Nitsuh Abebe, New York magazine’s pop critic, is so reliably sharp and eloquent that it’s almost annoying. Here he asks why many Americans wanting an anthem to celebrate the killing of Osama Bin Laden turned to Miley Cyrus’s Party in the USA
. This penultimate paragraph is especially terrific:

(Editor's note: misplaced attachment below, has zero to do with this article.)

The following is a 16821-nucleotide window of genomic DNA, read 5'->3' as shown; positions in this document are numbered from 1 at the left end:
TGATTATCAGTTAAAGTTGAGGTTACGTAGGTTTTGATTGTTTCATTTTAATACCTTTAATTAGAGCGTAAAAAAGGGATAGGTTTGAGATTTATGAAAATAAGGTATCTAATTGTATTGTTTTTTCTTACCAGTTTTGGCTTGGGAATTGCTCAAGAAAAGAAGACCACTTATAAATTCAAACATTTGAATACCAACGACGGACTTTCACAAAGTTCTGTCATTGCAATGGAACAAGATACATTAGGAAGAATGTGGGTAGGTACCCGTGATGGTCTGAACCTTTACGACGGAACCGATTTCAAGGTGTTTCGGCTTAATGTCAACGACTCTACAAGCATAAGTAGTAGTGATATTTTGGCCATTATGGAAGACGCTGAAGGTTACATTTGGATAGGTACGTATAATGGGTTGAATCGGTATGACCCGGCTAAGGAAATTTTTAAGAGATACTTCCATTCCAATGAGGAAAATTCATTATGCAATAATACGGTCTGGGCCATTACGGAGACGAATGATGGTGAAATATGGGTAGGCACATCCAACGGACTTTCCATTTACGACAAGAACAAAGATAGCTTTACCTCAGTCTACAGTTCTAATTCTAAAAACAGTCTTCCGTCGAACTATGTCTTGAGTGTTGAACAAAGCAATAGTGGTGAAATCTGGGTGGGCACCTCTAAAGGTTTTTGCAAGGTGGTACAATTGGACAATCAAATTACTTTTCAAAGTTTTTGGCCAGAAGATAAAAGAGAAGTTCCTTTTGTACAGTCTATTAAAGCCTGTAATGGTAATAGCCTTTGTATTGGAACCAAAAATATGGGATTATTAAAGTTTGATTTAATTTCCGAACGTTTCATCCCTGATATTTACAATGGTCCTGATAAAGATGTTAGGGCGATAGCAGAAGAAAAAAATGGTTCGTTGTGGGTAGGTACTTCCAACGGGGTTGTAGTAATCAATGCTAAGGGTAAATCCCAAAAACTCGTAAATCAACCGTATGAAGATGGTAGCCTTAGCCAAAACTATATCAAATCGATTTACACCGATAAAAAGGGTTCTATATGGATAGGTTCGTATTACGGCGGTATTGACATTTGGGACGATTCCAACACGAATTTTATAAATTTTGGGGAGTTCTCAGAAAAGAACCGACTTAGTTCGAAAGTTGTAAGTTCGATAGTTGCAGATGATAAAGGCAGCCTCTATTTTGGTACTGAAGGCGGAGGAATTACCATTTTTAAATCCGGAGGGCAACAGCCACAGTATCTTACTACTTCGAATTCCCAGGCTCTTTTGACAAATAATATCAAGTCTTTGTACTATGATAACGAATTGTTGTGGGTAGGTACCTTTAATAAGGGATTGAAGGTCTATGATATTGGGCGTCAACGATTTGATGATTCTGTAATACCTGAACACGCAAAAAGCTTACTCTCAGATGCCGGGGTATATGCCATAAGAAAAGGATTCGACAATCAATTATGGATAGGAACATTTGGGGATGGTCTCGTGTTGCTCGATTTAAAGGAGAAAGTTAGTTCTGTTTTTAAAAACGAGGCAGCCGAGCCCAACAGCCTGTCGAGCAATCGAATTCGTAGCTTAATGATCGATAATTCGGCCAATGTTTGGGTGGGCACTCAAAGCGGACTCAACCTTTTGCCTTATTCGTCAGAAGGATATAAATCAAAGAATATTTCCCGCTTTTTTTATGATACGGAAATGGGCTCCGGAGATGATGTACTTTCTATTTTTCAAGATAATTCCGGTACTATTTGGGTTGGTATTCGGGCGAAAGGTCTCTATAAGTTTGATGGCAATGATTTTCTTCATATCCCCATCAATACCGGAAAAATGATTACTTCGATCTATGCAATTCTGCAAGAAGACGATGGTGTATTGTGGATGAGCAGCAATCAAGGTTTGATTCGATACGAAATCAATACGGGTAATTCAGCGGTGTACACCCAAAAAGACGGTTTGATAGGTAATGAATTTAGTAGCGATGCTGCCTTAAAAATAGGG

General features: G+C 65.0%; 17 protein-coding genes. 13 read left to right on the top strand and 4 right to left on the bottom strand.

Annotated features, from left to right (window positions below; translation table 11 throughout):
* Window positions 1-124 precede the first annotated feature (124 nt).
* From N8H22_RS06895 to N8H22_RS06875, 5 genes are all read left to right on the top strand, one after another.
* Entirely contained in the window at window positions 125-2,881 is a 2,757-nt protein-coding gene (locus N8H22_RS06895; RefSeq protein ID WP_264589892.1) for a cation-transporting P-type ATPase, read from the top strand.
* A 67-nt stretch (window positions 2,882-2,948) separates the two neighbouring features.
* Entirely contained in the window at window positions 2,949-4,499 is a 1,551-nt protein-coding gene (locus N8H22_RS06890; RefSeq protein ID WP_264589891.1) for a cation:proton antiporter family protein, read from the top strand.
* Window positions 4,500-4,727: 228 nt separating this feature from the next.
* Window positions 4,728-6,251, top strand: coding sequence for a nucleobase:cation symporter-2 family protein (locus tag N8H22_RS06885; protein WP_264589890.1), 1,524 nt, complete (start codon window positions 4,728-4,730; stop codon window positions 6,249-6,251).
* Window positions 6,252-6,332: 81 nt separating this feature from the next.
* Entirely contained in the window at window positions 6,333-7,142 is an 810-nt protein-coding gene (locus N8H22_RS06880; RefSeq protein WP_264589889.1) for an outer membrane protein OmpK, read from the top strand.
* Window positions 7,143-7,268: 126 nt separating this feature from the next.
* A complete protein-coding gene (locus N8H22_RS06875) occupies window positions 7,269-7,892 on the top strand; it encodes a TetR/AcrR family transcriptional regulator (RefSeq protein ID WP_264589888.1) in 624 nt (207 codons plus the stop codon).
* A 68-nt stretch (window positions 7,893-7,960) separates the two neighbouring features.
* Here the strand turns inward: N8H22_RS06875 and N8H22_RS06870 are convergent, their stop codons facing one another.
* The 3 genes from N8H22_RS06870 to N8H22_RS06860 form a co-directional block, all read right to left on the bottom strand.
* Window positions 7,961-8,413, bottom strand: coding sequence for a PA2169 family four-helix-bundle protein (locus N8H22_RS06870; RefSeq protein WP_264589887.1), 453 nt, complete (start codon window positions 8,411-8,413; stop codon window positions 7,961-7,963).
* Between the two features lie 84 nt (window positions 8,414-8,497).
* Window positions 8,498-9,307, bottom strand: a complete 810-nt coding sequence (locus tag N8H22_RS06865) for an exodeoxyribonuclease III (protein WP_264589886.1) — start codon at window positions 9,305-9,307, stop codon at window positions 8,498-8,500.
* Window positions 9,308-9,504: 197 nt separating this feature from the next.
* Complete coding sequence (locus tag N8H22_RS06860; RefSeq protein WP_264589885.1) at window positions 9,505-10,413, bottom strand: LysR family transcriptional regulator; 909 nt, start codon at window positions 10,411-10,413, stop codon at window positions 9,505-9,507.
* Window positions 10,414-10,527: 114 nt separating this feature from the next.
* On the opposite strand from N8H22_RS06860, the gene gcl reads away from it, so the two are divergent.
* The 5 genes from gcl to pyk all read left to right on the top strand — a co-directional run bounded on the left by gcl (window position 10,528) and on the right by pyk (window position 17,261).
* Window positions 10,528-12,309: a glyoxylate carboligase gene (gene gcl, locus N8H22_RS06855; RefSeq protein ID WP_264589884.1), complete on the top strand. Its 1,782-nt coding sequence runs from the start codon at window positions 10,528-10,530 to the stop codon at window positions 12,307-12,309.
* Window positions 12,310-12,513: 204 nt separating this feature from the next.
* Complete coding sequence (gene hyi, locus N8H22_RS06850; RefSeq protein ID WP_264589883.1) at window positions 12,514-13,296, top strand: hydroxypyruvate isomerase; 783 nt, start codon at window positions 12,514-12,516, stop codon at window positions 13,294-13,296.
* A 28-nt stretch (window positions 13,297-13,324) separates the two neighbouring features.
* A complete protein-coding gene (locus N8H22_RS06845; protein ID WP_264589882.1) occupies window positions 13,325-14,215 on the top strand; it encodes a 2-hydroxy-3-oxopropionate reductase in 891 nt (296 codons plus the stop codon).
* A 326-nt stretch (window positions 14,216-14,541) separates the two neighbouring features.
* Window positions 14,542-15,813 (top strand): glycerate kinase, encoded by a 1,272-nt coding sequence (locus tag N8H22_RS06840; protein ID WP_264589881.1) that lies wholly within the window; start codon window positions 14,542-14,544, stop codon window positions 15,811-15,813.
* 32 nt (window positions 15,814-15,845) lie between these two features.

Thus does the death of Bin Laden, who was sort of the evil photo negative of a pop star — a charismatic multi-millionaire who communicated mostly by releasing videos — turn into something very much like a pop song. Most Americans want to party, and most Americans wanted Bin Laden to die of something other than renal failure. Listening to this song as a festive assassination theme has a classic Bush-era “bring it on” quality: We cherish a solid excuse to indulge in a little high-spirited cockiness, chauvinism, and provincialism about the things we like and do well. Cyrus’s video, which cribs heavily from the clip for Lenny Kravitz’s cover of “American Woman,” is stocked with a great many of those things we like and do well: a drive-in theater, trucks and muscle cars, Daisy Dukes, giant flags. It is, just like bin Laden’s death, another convenient opportunity to celebrate ourselves.